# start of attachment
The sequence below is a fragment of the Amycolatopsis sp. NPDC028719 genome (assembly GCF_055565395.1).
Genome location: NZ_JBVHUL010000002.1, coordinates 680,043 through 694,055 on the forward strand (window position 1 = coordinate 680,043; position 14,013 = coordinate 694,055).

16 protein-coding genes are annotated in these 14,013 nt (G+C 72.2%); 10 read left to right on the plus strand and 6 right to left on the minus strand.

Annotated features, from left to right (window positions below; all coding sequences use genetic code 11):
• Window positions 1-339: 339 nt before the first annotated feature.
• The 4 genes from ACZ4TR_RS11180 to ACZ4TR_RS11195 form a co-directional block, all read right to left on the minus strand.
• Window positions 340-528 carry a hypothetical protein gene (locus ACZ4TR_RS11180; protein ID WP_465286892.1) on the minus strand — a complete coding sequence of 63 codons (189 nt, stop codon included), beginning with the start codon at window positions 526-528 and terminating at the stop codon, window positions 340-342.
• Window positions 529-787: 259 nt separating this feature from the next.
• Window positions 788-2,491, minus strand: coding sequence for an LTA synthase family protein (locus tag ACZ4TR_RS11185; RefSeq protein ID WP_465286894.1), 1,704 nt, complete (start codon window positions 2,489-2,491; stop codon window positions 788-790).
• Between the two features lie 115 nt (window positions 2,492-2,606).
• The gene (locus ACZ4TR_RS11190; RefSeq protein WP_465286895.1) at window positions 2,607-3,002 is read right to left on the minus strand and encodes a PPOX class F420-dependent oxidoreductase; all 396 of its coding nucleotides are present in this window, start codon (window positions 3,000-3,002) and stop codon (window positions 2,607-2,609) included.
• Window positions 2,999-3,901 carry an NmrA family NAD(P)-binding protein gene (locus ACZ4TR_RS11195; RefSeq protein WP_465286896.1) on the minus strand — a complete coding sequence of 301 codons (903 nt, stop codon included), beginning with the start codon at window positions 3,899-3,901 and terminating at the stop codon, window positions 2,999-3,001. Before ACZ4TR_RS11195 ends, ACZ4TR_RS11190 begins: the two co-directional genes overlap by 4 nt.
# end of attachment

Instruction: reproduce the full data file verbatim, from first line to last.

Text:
The sequence below is a fragment of the Amycolatopsis sp. NPDC028719 genome (assembly GCF_055565395.1).
Genome location: NZ_JBVHUL010000002.1, coordinates 680,043 through 694,055 on the forward strand (window position 1 = coordinate 680,043; position 14,013 = coordinate 694,055).

16 protein-coding genes are annotated in these 14,013 nt (G+C 72.2%); 10 read left to right on the plus strand and 6 right to left on the minus strand.

Annotated features, from left to right (window positions below; all coding sequences use genetic code 11):
• Window positions 1-339: 339 nt before the first annotated feature.
• The 4 genes from ACZ4TR_RS11180 to ACZ4TR_RS11195 form a co-directional block, all read right to left on the minus strand.
• Window positions 340-528 carry a hypothetical protein gene (locus ACZ4TR_RS11180; protein ID WP_465286892.1) on the minus strand — a complete coding sequence of 63 codons (189 nt, stop codon included), beginning with the start codon at window positions 526-528 and terminating at the stop codon, window positions 340-342.
• Window positions 529-787: 259 nt separating this feature from the next.
• Window positions 788-2,491, minus strand: coding sequence for an LTA synthase family protein (locus tag ACZ4TR_RS11185; RefSeq protein ID WP_465286894.1), 1,704 nt, complete (start codon window positions 2,489-2,491; stop codon window positions 788-790).
• Between the two features lie 115 nt (window positions 2,492-2,606).
• The gene (locus ACZ4TR_RS11190; RefSeq protein WP_465286895.1) at window positions 2,607-3,002 is read right to left on the minus strand and encodes a PPOX class F420-dependent oxidoreductase; all 396 of its coding nucleotides are present in this window, start codon (window positions 3,000-3,002) and stop codon (window positions 2,607-2,609) included.
• Window positions 2,999-3,901 carry an NmrA family NAD(P)-binding protein gene (locus ACZ4TR_RS11195; RefSeq protein WP_465286896.1) on the minus strand — a complete coding sequence of 301 codons (903 nt, stop codon included), beginning with the start codon at window positions 3,899-3,901 and terminating at the stop codon, window positions 2,999-3,001. Before ACZ4TR_RS11195 ends, ACZ4TR_RS11190 begins: the two co-directional genes overlap by 4 nt.